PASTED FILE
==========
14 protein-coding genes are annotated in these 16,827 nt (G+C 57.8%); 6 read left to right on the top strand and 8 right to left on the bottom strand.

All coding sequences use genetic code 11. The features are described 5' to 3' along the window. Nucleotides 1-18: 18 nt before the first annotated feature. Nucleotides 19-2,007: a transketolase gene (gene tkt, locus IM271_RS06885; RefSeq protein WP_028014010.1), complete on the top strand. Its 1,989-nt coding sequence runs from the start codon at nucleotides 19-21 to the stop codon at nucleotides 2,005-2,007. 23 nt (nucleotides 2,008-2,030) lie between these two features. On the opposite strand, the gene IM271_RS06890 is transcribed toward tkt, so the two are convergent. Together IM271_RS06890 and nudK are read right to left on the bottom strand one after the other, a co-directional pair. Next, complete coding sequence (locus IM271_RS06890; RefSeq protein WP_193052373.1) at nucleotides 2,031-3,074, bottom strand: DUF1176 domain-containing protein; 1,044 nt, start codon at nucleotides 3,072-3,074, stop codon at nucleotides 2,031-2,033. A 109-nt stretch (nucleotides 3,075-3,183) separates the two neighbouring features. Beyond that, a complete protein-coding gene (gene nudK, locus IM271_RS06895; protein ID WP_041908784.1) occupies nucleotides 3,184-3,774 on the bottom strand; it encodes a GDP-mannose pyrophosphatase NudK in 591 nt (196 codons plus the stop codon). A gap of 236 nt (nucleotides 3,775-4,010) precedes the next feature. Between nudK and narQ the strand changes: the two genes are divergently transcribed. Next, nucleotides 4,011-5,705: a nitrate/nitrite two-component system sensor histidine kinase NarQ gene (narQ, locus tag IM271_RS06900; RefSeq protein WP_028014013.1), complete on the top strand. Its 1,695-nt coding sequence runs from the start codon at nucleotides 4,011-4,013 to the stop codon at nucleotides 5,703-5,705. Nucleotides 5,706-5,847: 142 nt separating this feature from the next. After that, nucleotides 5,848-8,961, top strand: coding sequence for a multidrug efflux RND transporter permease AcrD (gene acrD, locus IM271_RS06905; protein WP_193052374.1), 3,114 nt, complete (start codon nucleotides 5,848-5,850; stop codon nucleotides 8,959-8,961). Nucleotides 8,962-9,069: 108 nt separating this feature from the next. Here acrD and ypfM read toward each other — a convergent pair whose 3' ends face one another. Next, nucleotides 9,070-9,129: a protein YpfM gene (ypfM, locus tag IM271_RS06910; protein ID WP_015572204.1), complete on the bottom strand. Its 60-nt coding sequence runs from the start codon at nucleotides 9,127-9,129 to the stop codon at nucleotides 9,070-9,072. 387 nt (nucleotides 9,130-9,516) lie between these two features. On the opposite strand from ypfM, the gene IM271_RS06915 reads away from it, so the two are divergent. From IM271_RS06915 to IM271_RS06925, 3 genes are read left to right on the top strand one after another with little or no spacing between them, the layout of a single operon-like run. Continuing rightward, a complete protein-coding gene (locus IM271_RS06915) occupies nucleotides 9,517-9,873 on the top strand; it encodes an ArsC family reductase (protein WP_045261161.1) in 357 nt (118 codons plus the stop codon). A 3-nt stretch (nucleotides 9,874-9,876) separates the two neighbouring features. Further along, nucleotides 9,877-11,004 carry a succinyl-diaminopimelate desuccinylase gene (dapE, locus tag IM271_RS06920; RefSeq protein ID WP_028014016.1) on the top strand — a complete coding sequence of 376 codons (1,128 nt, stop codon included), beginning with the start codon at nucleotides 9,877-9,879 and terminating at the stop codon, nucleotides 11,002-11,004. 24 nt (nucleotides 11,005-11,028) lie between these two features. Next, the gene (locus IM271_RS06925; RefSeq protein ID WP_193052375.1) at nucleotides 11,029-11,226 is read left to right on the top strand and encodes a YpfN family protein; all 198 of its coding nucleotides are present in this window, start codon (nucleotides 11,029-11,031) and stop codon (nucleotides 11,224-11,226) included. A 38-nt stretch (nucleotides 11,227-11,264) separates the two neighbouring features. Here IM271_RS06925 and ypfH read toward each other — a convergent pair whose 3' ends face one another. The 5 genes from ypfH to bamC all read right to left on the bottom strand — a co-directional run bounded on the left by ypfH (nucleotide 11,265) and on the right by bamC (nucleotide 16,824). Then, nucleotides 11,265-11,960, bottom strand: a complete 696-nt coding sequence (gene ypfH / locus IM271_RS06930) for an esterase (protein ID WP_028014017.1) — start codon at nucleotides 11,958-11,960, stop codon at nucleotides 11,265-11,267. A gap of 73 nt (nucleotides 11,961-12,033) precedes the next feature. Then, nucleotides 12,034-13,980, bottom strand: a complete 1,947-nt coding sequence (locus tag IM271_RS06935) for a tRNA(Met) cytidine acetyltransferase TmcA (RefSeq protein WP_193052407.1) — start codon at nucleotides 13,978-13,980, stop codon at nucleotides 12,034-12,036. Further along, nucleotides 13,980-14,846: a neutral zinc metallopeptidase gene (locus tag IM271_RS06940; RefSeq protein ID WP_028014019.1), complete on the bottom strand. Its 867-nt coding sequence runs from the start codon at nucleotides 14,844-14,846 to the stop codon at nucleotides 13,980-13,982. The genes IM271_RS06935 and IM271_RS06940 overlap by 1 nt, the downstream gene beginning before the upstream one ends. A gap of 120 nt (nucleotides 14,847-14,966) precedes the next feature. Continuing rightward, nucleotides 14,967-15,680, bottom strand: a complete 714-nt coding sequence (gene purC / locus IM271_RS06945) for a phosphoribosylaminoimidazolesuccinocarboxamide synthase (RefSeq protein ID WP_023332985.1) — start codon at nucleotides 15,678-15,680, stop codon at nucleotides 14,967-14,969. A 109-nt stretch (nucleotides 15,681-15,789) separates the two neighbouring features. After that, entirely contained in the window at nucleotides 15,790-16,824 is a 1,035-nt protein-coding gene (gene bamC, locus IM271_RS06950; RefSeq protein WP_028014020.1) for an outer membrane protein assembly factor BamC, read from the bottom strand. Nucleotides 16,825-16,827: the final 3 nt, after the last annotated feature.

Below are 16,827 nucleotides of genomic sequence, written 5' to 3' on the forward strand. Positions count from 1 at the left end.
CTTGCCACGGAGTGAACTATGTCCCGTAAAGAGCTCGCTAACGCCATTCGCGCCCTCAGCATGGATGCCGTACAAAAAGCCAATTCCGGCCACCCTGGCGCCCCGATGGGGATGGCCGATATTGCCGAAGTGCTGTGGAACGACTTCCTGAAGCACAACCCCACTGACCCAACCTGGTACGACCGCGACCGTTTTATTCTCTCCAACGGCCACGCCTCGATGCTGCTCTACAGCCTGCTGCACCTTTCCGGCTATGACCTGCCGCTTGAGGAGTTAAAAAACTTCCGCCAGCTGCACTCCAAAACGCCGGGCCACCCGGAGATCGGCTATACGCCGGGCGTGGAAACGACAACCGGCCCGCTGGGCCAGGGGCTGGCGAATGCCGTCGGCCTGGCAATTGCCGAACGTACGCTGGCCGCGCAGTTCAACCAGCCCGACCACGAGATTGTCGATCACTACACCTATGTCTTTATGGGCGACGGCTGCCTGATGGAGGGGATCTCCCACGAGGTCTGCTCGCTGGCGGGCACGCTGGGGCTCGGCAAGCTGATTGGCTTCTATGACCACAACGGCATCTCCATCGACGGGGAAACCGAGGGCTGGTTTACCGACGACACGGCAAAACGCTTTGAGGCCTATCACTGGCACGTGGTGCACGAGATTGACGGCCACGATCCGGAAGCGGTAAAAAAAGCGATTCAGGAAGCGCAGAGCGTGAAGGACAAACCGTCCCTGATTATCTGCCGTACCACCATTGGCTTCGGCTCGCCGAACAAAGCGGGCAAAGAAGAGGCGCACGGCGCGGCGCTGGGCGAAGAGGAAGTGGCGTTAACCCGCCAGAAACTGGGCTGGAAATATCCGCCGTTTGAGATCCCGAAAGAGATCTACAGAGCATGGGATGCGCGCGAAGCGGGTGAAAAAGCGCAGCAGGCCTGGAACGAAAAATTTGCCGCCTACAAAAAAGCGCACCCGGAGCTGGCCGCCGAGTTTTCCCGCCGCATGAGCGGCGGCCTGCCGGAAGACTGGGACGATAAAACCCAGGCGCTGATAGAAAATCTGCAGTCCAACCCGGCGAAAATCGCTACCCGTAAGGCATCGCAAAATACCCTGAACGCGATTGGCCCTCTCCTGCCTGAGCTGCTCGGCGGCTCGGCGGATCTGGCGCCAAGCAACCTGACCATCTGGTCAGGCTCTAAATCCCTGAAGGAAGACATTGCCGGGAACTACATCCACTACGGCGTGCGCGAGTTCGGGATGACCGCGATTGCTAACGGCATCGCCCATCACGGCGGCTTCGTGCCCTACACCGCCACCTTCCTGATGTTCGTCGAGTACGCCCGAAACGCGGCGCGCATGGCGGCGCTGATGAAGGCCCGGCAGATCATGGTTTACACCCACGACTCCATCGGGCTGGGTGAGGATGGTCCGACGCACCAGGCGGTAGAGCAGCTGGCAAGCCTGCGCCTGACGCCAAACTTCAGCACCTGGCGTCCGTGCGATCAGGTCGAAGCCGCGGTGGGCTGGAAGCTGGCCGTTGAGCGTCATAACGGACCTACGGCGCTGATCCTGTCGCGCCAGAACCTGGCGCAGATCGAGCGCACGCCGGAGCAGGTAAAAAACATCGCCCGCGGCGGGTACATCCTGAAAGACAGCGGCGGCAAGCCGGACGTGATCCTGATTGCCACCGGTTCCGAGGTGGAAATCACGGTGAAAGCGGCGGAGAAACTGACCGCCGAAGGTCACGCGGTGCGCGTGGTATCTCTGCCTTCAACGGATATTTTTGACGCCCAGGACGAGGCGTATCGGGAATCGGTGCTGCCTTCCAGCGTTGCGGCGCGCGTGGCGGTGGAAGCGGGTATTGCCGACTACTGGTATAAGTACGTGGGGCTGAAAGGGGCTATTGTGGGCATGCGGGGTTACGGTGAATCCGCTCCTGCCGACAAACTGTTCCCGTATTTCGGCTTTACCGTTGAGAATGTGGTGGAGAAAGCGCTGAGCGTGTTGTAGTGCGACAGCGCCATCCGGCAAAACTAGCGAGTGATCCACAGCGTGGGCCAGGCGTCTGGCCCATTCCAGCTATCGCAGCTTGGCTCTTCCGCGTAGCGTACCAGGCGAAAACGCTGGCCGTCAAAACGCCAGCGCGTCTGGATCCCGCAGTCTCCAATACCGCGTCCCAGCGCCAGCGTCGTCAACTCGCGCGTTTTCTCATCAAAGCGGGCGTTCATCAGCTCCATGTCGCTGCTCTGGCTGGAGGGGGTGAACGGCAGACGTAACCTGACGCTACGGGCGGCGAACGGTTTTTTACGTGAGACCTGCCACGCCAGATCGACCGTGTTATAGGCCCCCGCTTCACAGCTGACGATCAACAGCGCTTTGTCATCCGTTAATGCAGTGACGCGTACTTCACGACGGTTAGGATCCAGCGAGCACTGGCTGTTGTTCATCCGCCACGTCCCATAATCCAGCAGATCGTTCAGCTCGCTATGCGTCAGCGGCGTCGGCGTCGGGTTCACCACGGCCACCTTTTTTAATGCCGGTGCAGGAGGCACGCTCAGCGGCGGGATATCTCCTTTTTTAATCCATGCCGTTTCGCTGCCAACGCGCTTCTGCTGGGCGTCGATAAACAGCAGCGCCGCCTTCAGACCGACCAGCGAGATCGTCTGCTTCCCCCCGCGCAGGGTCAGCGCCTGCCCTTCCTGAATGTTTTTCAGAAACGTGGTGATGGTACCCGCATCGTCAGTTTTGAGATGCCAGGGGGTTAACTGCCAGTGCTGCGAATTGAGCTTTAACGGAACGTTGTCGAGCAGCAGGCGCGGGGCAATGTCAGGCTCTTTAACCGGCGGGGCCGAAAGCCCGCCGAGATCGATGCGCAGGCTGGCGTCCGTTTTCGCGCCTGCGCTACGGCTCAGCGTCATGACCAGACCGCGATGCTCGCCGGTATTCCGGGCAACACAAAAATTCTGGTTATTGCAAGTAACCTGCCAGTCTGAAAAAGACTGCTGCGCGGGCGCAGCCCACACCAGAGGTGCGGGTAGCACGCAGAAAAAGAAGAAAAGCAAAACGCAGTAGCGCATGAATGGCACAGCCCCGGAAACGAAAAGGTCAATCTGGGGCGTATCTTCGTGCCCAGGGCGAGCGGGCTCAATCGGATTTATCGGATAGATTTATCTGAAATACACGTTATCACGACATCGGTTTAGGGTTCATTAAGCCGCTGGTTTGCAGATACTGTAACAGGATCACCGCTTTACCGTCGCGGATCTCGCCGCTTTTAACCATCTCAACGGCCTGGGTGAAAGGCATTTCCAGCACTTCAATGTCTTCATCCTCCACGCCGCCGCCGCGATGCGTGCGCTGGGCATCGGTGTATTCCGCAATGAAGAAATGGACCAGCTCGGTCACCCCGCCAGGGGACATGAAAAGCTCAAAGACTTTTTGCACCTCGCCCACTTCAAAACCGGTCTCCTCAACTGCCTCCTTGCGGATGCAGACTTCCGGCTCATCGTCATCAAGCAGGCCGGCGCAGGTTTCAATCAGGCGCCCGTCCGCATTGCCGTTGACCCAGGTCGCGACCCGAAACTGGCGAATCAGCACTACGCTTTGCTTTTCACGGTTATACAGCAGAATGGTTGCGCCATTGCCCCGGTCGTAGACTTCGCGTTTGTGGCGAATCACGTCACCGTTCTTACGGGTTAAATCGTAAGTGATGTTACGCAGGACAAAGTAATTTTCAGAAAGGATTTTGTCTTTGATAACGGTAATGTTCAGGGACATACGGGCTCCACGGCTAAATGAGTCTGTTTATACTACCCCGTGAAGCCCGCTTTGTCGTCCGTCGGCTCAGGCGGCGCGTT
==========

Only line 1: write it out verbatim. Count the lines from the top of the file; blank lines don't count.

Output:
14 protein-coding genes are annotated in these 16,827 nt (G+C 57.8%); 6 read left to right on the top strand and 8 right to left on the bottom strand.